Rumor has it that Samsung might bump up the GS4 to a 5-inch AMOLED screen. Will Apple counter that move in 2014 with an even larger screen for the iPhone 6?
More than the metal back, A6 processor, or slim design, the hallmark feature upgrade on the iPhone 5 is the elongated screen. After bucking the trend of expanding the screen size of the iPhone for years, Apple finally answered the call for a larger-screened iPhone. However, with their stretched aspect ratio, they did it in a way that differentiates the iPhone 5 from any other smartphone on the market today.
In spite of the fact that the iPhone 5 is on track to become the most popular and best-selling smartphone ever, it doesn’t appear that their competitors are looking to copy the design (either because they don’t want to seem pastiche, or because they don’t want to draw further fire from Cupertino’s legal department). Instead, top competitor Samsung appears to be looking to deploy new screen dimensions and technologies in 2013, which could make their way onto the GS4.
According to Droid-Life:
” . . . details are beginning to emerge on Samsung’s plans to produce a 1080p HD Super AMOLED display for use in future devices. According to sources, the displays that could see mass production in Q1 of 2013, are 4.99″ with a whopping 441ppi – much like the recent DROID DNA that has 440ppi. As for exactly when we could see Samsung show these off, sources lead that we could see the technology on display at the 2013 CES, which is just a couple of months away.”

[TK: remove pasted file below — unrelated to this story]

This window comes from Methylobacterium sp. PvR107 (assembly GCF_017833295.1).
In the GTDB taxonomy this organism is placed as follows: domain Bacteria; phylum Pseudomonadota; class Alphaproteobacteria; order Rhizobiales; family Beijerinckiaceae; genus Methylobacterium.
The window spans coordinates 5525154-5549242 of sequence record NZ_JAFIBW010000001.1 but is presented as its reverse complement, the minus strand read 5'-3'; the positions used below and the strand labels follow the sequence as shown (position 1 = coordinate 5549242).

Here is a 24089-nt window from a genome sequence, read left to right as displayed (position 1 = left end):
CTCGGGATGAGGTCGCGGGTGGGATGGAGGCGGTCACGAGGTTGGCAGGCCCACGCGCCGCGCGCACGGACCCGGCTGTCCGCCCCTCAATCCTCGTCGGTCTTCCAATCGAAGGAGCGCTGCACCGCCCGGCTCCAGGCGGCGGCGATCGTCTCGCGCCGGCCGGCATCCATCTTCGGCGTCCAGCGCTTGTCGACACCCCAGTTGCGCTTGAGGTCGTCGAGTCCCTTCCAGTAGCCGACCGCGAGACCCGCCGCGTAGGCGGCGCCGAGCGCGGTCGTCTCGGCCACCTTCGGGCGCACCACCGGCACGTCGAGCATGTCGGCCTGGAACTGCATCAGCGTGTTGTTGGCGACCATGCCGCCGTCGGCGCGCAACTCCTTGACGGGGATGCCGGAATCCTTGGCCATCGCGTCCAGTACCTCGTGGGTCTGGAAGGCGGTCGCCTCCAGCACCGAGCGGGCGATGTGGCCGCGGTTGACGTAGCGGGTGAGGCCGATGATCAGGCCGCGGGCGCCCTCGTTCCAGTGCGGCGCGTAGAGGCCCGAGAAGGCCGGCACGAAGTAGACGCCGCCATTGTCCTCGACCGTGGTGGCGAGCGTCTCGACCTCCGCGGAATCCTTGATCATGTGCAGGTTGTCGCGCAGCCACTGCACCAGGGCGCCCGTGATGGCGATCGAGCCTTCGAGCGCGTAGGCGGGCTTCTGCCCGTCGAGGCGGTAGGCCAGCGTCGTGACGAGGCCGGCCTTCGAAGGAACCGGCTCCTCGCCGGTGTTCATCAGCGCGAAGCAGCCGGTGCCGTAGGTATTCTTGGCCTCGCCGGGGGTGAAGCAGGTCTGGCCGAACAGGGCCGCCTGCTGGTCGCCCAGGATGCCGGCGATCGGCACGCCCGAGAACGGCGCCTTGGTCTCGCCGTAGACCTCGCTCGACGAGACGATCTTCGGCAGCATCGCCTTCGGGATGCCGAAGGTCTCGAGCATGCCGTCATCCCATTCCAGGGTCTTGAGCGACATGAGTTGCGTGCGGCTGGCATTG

Because of the release timeframe for the new AMOLED display, tech pundits are projecting that Samsung will actually install this new 5-inch display on the GS4, giving the Korean-based consumer electronics giant two top-tier mobile gadgets — the GS4 and Note — that traverse the 5-inch mark in screen dimensions.
If Samsung makes this move, can we expect Apple to revisit the screen size of the iPhone 6?
To be sure, there have been plenty of complaints about the iPhone 5′s display. In spite of the new in-cell technology and added row of icons to the user interface, many Apple enthusiasts expecting an Android-like expansion of the screen felt cheated by Apple’s middle-of-the-road approach; clearly, Cupertino designers still buy in to the Jobsian ethic that the iPhone is ideally sized, and the new dimensions appear to be a compromise at giving users a larger screen without changing the overall look and feel of the iPhone.
My guess is that we’ll see Apple tenaciously defend their new screen size well past the iPhone 6. I don’t expect a 5-inch screen on the iPhone 6, as I suspect that Apple gave their current screen size careful consideration and would see the adoption of a wider, larger screen as a capitulation that they need not make while the iPhone remains the top single smartphone in the world.
Interestingly enough, there is some anecdotal evidence to suggest that Samsung may have jumped the shark with the GS3′s screen size, and that going in the direction of a 5-inch display might hurt the brand rather than help it. According to Product Reviews, “We’ve heard from a number of PR readers that want to see the Samsung Galaxy S4 a little smaller, so it ‘fits better in a pocket.’” Granted, Product Reviews readers aren’t going to guide Samsung’s R&D for the GS4, but it’s worth noting that maybe the notion of ever-increasing smartphone sizes will mark the decline of a device’s popularity, not the steady increase that I think Samsung is hoping for.
Smartphone users remain obsessed with screen size. Many suffer from screen envy, even. But it remains to be seen if Apple shares that obsession, and I think that other hardware and feature upgrades will dominate the iPhone 6 in 2014.
By Michael Nace